Filipino, Latino and Polish domestic workers travelled to Springfield on Wednesday to press the state Senate to move on a Domestic Workers Bill of Rights, which the House passed last year.  The bill would extend the state’s minimum wage and other basic labor protections to housekeepers, nannies and homecare workers.

Domestic and agricultural workers were excluded from 1930s labor legislation in a deal with Southern segregationists in Congress, said Andrea Cristina Mercado, campaign director of the National Domestic Workers Alliance, which is coordinating with local workers centers and community groups to support the bill.  Subsequent waves of organizing won federal minimum wage protection in the 1970s, and just last year, federal overtime protection, she said.

The legislation “says these workers matter, their work is important, and we’re going to protect them the way we protect other workers,” Mercado said.  She said it’s important to stabilize and upgrade the profession as we face a “care boom,” with more people aging and requiring assistance in their homes.

Extension of the state minimum wage is important, said Magdalena Zylinska, a housecleaner who’s a board member at Arise Chicago, a worker organizing center.  But other protections are also important, she said; a housecleaner since 1997, she has experienced sexual harassment and wage theft, she said.

For live-in nannies and homecare workers, the law would guarantee one day off each week, she added.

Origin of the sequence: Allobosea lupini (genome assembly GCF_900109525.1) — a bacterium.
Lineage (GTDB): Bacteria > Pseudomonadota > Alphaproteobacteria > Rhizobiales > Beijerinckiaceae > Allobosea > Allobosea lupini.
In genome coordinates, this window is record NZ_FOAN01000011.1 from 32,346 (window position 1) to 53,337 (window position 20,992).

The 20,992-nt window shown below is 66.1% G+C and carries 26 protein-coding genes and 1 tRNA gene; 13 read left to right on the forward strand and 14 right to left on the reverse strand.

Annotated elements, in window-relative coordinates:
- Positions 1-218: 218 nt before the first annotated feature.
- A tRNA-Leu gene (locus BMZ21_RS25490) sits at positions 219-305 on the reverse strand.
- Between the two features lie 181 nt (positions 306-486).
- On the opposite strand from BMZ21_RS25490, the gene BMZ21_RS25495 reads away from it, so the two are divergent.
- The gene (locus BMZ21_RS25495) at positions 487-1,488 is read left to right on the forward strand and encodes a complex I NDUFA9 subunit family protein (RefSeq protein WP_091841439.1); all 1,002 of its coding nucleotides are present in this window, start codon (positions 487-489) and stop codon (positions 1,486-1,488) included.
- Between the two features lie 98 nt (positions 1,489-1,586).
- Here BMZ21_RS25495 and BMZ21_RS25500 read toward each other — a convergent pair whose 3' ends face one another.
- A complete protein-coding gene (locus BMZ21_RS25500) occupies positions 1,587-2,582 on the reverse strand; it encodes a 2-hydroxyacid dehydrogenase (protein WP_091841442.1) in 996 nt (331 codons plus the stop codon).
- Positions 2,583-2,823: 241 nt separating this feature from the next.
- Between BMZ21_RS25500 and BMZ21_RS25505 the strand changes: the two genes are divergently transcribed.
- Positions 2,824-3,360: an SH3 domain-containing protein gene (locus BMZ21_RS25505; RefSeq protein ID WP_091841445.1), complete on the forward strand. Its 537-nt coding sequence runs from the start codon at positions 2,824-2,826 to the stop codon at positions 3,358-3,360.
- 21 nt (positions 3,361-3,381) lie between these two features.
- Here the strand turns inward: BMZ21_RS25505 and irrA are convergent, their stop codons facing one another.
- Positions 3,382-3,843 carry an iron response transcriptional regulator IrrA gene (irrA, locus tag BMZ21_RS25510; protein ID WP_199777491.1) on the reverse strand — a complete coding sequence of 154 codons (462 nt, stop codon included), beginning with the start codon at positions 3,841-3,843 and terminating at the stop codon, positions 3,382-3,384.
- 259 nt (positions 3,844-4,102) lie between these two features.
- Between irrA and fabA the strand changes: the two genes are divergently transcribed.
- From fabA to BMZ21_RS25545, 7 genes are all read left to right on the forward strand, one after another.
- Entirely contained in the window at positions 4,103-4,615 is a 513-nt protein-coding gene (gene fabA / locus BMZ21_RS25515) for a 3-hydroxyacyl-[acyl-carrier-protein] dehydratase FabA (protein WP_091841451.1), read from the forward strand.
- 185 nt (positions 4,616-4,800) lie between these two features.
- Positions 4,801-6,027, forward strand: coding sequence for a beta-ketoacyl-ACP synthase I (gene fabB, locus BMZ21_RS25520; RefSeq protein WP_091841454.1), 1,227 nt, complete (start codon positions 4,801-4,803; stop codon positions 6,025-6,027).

“I don’t think the job will be done when the bill is passed,” Zylinska said.  “We will have to educate people about their rights and make sure it is enforced.”

On another front, community activists demonstrated at Wednesday’s Cook County Board meeting in support of an ordinance that would charge a fee to large companies paying low wages in order to cover the county’s costs of providing public services for their workers.

“In Cook County, the majority of workers paid poverty wages are people of color and women,” said retail worker Gianna Chacon in a statement. “Simply stated, it’s racist and sexist to allow big corporations to pad their profits by paying poverty wages.”

Chacon pointed out: “Companies like McDonald’s and Walmart make billions of dollars every year. These companies can afford to pay us enough to live on.”

It’s worth noting a recent labor-funded study that details McDonald’s efforts to structure its business to avoid paying taxes.  The study found that Illinois-based McDonald’s had used loopholes to evade $1.7 billion in U.S. taxes over the past decade.  That’s certain to reflect millions of dollars in state taxes evaded, while taxpayers subsidize the company’s low wages.

Over the past three decades income inequality has grown steadily while our public sector has been starved of revenue, and these two phenomena are related.  But the tide may be beginning to turn – and if it does, it will be because of people organizing in their communities and workplaces.